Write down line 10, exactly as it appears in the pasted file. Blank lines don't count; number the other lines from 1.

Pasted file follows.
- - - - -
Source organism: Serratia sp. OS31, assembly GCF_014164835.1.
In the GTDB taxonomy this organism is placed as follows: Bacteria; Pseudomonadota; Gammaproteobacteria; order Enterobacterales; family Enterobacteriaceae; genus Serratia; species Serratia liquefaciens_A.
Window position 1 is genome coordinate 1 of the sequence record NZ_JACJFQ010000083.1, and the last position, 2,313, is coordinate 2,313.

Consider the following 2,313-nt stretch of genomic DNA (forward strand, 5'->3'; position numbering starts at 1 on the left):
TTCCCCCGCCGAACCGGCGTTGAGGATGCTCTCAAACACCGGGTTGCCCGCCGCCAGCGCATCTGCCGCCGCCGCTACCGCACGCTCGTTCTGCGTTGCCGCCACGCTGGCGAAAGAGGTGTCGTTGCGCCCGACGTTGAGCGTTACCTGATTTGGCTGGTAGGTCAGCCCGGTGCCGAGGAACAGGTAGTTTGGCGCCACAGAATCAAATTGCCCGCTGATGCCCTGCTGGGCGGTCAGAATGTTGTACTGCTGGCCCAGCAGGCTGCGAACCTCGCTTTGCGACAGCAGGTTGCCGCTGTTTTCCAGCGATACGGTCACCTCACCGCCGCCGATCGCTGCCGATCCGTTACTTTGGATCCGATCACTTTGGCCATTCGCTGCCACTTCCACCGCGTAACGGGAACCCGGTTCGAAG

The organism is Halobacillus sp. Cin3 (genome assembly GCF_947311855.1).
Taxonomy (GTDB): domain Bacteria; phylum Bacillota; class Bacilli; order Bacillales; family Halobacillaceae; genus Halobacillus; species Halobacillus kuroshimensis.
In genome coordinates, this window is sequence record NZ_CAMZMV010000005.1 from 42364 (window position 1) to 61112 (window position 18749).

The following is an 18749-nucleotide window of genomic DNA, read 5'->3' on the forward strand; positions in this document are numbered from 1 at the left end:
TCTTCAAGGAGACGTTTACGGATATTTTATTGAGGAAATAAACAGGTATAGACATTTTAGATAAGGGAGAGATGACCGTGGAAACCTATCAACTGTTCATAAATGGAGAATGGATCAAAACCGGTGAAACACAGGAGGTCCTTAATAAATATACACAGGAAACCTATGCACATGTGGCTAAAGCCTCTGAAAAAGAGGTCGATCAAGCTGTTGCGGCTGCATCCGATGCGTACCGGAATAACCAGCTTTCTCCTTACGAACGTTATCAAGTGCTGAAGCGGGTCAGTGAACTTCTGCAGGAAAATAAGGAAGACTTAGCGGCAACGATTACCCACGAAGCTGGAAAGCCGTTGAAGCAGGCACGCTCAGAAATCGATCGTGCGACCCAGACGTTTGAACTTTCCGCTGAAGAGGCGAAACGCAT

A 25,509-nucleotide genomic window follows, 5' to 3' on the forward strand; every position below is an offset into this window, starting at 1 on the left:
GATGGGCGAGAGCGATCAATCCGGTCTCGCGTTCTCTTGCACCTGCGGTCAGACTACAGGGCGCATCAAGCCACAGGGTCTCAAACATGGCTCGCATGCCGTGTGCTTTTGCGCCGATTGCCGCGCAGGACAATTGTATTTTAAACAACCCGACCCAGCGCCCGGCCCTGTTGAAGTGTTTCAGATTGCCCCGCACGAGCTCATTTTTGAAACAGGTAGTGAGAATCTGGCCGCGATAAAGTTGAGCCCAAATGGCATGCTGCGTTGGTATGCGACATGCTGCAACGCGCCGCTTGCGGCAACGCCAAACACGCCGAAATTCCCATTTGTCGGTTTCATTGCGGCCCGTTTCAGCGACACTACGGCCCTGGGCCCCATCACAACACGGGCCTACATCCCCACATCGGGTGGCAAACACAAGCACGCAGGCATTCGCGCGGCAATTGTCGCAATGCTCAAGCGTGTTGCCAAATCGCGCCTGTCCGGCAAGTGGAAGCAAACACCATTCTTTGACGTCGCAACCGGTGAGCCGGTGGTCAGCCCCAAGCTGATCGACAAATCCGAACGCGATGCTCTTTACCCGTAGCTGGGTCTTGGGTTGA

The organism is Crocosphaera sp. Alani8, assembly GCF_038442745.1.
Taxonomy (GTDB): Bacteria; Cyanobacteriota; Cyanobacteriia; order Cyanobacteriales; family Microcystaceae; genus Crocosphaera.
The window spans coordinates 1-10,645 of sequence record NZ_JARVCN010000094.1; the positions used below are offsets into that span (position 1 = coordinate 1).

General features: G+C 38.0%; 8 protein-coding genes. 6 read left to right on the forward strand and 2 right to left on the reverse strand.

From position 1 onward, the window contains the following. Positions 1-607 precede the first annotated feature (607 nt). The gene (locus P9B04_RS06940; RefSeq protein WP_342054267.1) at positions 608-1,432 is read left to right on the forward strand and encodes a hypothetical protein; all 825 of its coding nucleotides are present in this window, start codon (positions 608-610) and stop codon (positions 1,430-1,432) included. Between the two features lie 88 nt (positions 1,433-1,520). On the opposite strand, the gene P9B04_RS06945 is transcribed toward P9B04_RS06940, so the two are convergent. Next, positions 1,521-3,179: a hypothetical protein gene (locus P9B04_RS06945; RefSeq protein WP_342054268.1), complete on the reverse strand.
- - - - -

TCTTCAAGGAGACGTTTACGGATATTTTATTGAGGAAATAAACAGGTATAGACATTTTAGATAAGGGAGAGATGACCGTGGAAACCTATCAACTGTTCATAAATGGAGAATGGATCAAAACCGGTGAAACACAGGAGGTCCTTAATAAATATACACAGGAAACCTATGCACATGTGGCTAAAGCCTCTGAAAAAGAGGTCGATCAAGCTGTTGCGGCTGCATCCGATGCGTACCGGAATAACCAGCTTTCTCCTTACGAACGTTATCAAGTGCTGAAGCGGGTCAGTGAACTTCTGCAGGAAAATAAGGAAGACTTAGCGGCAACGATTACCCACGAAGCTGGAAAGCCGTTGAAGCAGGCACGCTCAGAAATCGATCGTGCGACCCAGACGTTTGAACTTTCCGCTGAAGAGGCGAAACGCAT